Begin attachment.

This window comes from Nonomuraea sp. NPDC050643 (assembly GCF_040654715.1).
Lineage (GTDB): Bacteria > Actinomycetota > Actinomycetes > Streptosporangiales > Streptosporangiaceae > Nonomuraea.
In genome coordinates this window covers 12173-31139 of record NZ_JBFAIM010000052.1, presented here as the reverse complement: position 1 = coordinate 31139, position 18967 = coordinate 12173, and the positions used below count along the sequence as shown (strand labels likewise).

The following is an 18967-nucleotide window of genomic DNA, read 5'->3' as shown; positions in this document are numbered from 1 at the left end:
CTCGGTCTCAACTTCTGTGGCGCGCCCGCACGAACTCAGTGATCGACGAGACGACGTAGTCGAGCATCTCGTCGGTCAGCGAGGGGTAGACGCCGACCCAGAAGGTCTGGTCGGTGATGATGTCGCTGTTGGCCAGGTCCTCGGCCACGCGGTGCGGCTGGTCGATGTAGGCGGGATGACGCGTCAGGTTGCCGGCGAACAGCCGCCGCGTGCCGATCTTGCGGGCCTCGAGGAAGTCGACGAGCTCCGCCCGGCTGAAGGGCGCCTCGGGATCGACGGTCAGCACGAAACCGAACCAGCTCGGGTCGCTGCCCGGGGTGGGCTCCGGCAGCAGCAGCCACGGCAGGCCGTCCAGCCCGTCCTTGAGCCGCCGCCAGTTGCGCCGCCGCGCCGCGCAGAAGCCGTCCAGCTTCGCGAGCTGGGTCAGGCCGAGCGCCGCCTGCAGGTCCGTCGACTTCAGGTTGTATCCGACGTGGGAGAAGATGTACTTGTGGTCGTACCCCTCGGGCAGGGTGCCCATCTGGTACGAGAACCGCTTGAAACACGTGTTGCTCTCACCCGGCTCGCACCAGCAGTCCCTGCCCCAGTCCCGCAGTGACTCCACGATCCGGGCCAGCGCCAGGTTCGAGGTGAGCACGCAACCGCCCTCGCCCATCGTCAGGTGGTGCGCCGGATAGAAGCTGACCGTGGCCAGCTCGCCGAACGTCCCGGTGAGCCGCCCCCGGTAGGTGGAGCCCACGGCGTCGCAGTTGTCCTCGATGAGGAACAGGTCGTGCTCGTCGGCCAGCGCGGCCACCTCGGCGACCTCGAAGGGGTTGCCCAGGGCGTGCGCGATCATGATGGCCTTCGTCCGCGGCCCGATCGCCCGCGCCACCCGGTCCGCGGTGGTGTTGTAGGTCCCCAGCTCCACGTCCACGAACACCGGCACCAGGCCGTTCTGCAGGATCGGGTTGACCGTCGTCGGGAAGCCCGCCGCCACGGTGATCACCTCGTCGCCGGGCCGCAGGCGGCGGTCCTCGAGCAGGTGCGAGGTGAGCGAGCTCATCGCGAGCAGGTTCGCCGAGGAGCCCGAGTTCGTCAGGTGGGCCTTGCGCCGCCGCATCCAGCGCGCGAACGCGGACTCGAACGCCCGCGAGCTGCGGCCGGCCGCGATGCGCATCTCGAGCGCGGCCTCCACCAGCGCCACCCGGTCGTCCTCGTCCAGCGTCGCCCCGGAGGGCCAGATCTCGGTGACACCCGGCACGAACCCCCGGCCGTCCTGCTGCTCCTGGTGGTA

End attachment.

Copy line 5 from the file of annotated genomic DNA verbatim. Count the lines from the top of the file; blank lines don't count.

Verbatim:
CTCGGTCTCAACTTCTGTGGCGCGCCCGCACGAACTCAGTGATCGACGAGACGACGTAGTCGAGCATCTCGTCGGTCAGCGAGGGGTAGACGCCGACCCAGAAGGTCTGGTCGGTGATGATGTCGCTGTTGGCCAGGTCCTCGGCCACGCGGTGCGGCTGGTCGATGTAGGCGGGATGACGCGTCAGGTTGCCGGCGAACAGCCGCCGCGTGCCGATCTTGCGGGCCTCGAGGAAGTCGACGAGCTCCGCCCGGCTGAAGGGCGCCTCGGGATCGACGGTCAGCACGAAACCGAACCAGCTCGGGTCGCTGCCCGGGGTGGGCTCCGGCAGCAGCAGCCACGGCAGGCCGTCCAGCCCGTCCTTGAGCCGCCGCCAGTTGCGCCGCCGCGCCGCGCAGAAGCCGTCCAGCTTCGCGAGCTGGGTCAGGCCGAGCGCCGCCTGCAGGTCCGTCGACTTCAGGTTGTATCCGACGTGGGAGAAGATGTACTTGTGGTCGTACCCCTCGGGCAGGGTGCCCATCTGGTACGAGAACCGCTTGAAACACGTGTTGCTCTCACCCGGCTCGCACCAGCAGTCCCTGCCCCAGTCCCGCAGTGACTCCACGATCCGGGCCAGCGCCAGGTTCGAGGTGAGCACGCAACCGCCCTCGCCCATCGTCAGGTGGTGCGCCGGATAGAAGCTGACCGTGGCCAGCTCGCCGAACGTCCCGGTGAGCCGCCCCCGGTAGGTGGAGCCCACGGCGTCGCAGTTGTCCTCGATGAGGAACAGGTCGTGCTCGTCGGCCAGCGCGGCCACCTCGGCGACCTCGAAGGGGTTGCCCAGGGCGTGCGCGATCATGATGGCCTTCGTCCGCGGCCCGATCGCCCGCGCCACCCGGTCCGCGGTGGTGTTGTAGGTCCCCAGCTCCACGTCCACGAACACCGGCACCAGGCCGTTCTGCAGGATCGGGTTGACCGTCGTCGGGAAGCCCGCCGCCACGGTGATCACCTCGTCGCCGGGCCGCAGGCGGCGGTCCTCGAGCAGGTGCGAGGTGAGCGAGCTCATCGCGAGCAGGTTCGCCGAGGAGCCCGAGTTCGTCAGGTGGGCCTTGCGCCGCCGCATCCAGCGCGCGAACGCGGACTCGAACGCCCGCGAGCTGCGGCCGGCCGCGATGCGCATCTCGAGCGCGGCCTCCACCAGCGCCACCCGGTCGTCCTCGTCCAGCGTCGCCCCGGAGGGCCAGATCTCGGTGACACCCGGCACGAACCCCCGGCCGTCCTGCTGCTCCTGGTGGTA